Welcome to the 2015/6 season of the Rothschild–Caesaria course of Analysis for high school teachers! You are welcome to bookmark this site and check it for all kind of information relevant for the course, from room changes to new handouts, updated lecture notes etc. Below follows the brief synopsis of the first lecture.


We discussed all kinds of paradoxes and possible controversies that may appear if we allow infinite sets, infinite procedures etc. They are listed in Section 1 (pages 1-5) here.


The next subject was devoted to the numbers we use. The natural numbers \mathbb N=\{1,2,3,\dots\} can be axiomatically defined using the Peano axiom system, i.e., using the symbol | (usually written as 1) and the operation “next after x” (denoted in various sources as x^+ or \textrm{Succ}(x)). Applying this operation several times, one gets elements ||,|||,||||,|||||\dots which are usually denoted by 2,3,4,5,\dots. This construction emulates the process of counting, which is how the natural numbers appeared in the human culture. More about this here, pages 1-4.

From the “usual” natural numbers one can construct larger sets of “numbers”. This can be done in more than one way, e.g., the negative integer numbers can be introduced like here (sect. 1.2, pages 4-6).

Yet there is a more general construction which works surprisingly often. The idea is to “add solutions of equations which are not solvable in the usual sense”. For instance, the negative number -n can be introduced as the “solution” of the equation x+n+1=1 which has no solution x\in\mathbb N. Using the equation, we can derive rules of manipulation with such numbers. Once we check that they are not mutually contradicting (this is a boring but necessary step), the “extension” is done. For details see sect. 1.3 of the same Note.

This process, however, does not work always. Sometimes “ideal solutions” cannot be introduced without violating the existing rules. For instance, if we decide to add “solution” of the equation 0\cdot x=1 (kind of “infinity”) which has no solutions over \mathbb Z, then we get a contradiction: such “ideal number” cannot be added with the usual integers from \mathbb Z, see Sect. 1.4.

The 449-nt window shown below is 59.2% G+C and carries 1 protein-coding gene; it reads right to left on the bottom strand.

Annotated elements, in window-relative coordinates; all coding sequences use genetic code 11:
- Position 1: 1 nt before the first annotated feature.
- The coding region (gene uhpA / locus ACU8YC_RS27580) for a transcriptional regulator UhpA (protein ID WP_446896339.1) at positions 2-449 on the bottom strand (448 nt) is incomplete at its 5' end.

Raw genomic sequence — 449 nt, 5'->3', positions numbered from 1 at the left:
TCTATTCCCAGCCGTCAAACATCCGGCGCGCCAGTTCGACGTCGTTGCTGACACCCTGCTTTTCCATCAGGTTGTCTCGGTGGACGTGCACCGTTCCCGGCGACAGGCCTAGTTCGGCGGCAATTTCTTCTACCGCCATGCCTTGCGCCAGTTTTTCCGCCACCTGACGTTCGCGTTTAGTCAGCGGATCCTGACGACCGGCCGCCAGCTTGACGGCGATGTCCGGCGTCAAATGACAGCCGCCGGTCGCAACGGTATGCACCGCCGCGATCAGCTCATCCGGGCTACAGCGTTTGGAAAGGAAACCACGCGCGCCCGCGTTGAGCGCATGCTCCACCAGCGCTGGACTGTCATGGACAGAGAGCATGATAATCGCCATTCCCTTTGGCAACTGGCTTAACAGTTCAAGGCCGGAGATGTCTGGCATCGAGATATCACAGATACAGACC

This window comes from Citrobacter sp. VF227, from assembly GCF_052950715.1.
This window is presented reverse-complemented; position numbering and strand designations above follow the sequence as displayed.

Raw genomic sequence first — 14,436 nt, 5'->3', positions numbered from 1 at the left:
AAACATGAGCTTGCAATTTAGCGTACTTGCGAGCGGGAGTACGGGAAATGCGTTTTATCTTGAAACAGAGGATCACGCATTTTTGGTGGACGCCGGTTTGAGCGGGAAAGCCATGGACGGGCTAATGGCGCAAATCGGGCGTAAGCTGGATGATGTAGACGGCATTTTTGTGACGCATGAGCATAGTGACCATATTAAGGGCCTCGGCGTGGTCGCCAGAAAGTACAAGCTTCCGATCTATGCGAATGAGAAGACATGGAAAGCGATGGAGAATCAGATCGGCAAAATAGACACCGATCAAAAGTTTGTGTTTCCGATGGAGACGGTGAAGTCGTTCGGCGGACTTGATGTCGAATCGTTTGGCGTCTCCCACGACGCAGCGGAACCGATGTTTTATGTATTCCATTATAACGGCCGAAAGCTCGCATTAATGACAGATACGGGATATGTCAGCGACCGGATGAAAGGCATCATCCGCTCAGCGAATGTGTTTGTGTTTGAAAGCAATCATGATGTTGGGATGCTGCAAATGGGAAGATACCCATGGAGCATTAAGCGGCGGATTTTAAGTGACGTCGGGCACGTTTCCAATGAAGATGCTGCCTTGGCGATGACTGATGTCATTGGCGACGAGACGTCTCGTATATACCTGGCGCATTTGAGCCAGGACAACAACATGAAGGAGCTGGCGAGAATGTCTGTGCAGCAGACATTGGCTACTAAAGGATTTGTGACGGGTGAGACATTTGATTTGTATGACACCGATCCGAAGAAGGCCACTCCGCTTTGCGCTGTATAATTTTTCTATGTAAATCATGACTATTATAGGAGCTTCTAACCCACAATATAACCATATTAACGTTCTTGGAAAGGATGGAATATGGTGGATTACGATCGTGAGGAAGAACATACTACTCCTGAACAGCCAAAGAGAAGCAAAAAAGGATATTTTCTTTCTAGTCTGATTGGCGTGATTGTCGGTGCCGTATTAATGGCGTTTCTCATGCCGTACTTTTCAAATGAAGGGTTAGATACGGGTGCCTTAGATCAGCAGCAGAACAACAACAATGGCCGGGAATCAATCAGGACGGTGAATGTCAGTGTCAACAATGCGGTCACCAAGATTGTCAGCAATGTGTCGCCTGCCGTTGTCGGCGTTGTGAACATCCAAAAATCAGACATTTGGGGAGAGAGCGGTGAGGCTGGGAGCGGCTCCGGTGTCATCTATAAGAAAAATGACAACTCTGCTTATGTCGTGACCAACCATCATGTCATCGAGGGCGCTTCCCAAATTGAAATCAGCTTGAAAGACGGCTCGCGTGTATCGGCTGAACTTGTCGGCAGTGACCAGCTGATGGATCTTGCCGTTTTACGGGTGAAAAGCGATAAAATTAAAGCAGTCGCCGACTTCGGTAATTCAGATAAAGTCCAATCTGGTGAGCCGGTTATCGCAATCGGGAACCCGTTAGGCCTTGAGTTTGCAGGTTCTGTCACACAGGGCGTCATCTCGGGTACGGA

If we start with \mathbb N and extend it so that all linear equations of the form ax+b=c are solvable (except for the “impossible” case above), the result will be the set of all \mathbb Q of rational numbers. It is a field: addition, subtraction and multiplication is always possible in \mathbb Q, while division is possible by nonzero numbers only.

However, if we want solvability of equations of degree higher than 1, then the rational numbers again become insufficient. The equations x^2-2=0 and x^2+1=0 are not solvable in \mathbb Q, albeit for “different reasons”. Still we can adjoin either of them (or both) to \mathbb Q, see Sect. 2. In principle, we can adjoin (this would require some hard work) solutions to all polynomial equations of the form a_0 x^n+ a_1x^{n-1}+\cdots +a_{n-1} x+a_n=0 with rational coefficients a_0,\dots,a_n\in\mathbb Q. The corresponding set is called the (field of) algebraic numbers \overline{\mathbb Q}.

Still for many reasons it is insufficient. Algebra is not all ;-)

Tuesday, December 30, 2014

Final announcement

This is to inform the noble audience of the course that the main program of the course is completed. I will stay in Pisa for one more week (till January 8, 2015) and will be happy to discuss any subject (upon request).

Meanwhile one of the subjects discussed in this course was brought to a pre-final form: the manuscript

  1. Shira Tanny, Sergei Yakovenko, On local Weyl equivalence of higher order Fucshian equations, arXiv:1412.7830,